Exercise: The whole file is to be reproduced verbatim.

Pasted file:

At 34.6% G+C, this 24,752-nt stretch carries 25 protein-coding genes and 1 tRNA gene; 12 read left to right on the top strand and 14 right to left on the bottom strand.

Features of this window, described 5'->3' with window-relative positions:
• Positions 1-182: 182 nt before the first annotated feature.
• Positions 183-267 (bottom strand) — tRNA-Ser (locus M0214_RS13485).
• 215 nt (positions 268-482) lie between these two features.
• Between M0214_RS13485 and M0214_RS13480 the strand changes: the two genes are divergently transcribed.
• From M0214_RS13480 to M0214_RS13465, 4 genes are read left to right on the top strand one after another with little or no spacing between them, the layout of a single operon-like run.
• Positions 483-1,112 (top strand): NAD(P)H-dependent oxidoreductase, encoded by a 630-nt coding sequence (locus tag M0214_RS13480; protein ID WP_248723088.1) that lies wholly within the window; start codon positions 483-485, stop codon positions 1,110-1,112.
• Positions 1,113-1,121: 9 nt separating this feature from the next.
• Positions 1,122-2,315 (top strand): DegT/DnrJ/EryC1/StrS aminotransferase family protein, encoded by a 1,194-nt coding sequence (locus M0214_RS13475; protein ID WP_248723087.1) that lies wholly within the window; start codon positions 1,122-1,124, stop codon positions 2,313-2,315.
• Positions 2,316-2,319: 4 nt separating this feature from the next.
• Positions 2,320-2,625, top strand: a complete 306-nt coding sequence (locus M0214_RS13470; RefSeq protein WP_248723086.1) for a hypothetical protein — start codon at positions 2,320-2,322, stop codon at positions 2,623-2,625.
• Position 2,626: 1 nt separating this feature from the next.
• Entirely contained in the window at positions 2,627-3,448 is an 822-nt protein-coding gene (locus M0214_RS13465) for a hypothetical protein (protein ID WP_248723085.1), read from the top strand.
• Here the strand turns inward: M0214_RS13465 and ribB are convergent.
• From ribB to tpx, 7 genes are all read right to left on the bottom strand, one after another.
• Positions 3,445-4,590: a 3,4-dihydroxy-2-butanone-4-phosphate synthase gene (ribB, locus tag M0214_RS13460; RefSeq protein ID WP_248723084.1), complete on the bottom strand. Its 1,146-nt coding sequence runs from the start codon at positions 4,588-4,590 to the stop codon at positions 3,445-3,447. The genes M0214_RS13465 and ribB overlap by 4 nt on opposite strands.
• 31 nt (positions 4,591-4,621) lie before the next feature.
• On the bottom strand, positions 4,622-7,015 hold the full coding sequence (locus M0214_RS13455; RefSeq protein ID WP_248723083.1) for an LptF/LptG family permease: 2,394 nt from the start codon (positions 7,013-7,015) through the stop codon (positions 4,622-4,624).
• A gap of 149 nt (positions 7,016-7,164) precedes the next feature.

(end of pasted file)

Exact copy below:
At 34.6% G+C, this 24,752-nt stretch carries 25 protein-coding genes and 1 tRNA gene; 12 read left to right on the top strand and 14 right to left on the bottom strand.

Features of this window, described 5'->3' with window-relative positions:
• Positions 1-182: 182 nt before the first annotated feature.
• Positions 183-267 (bottom strand) — tRNA-Ser (locus M0214_RS13485).
• 215 nt (positions 268-482) lie between these two features.
• Between M0214_RS13485 and M0214_RS13480 the strand changes: the two genes are divergently transcribed.
• From M0214_RS13480 to M0214_RS13465, 4 genes are read left to right on the top strand one after another with little or no spacing between them, the layout of a single operon-like run.
• Positions 483-1,112 (top strand): NAD(P)H-dependent oxidoreductase, encoded by a 630-nt coding sequence (locus tag M0214_RS13480; protein ID WP_248723088.1) that lies wholly within the window; start codon positions 483-485, stop codon positions 1,110-1,112.
• Positions 1,113-1,121: 9 nt separating this feature from the next.
• Positions 1,122-2,315 (top strand): DegT/DnrJ/EryC1/StrS aminotransferase family protein, encoded by a 1,194-nt coding sequence (locus M0214_RS13475; protein ID WP_248723087.1) that lies wholly within the window; start codon positions 1,122-1,124, stop codon positions 2,313-2,315.
• Positions 2,316-2,319: 4 nt separating this feature from the next.
• Positions 2,320-2,625, top strand: a complete 306-nt coding sequence (locus M0214_RS13470; RefSeq protein WP_248723086.1) for a hypothetical protein — start codon at positions 2,320-2,322, stop codon at positions 2,623-2,625.
• Position 2,626: 1 nt separating this feature from the next.
• Entirely contained in the window at positions 2,627-3,448 is an 822-nt protein-coding gene (locus M0214_RS13465) for a hypothetical protein (protein ID WP_248723085.1), read from the top strand.
• Here the strand turns inward: M0214_RS13465 and ribB are convergent.
• From ribB to tpx, 7 genes are all read right to left on the bottom strand, one after another.
• Positions 3,445-4,590: a 3,4-dihydroxy-2-butanone-4-phosphate synthase gene (ribB, locus tag M0214_RS13460; RefSeq protein ID WP_248723084.1), complete on the bottom strand. Its 1,146-nt coding sequence runs from the start codon at positions 4,588-4,590 to the stop codon at positions 3,445-3,447. The genes M0214_RS13465 and ribB overlap by 4 nt on opposite strands.
• 31 nt (positions 4,591-4,621) lie before the next feature.
• On the bottom strand, positions 4,622-7,015 hold the full coding sequence (locus M0214_RS13455; RefSeq protein ID WP_248723083.1) for an LptF/LptG family permease: 2,394 nt from the start codon (positions 7,013-7,015) through the stop codon (positions 4,622-4,624).
• A gap of 149 nt (positions 7,016-7,164) precedes the next feature.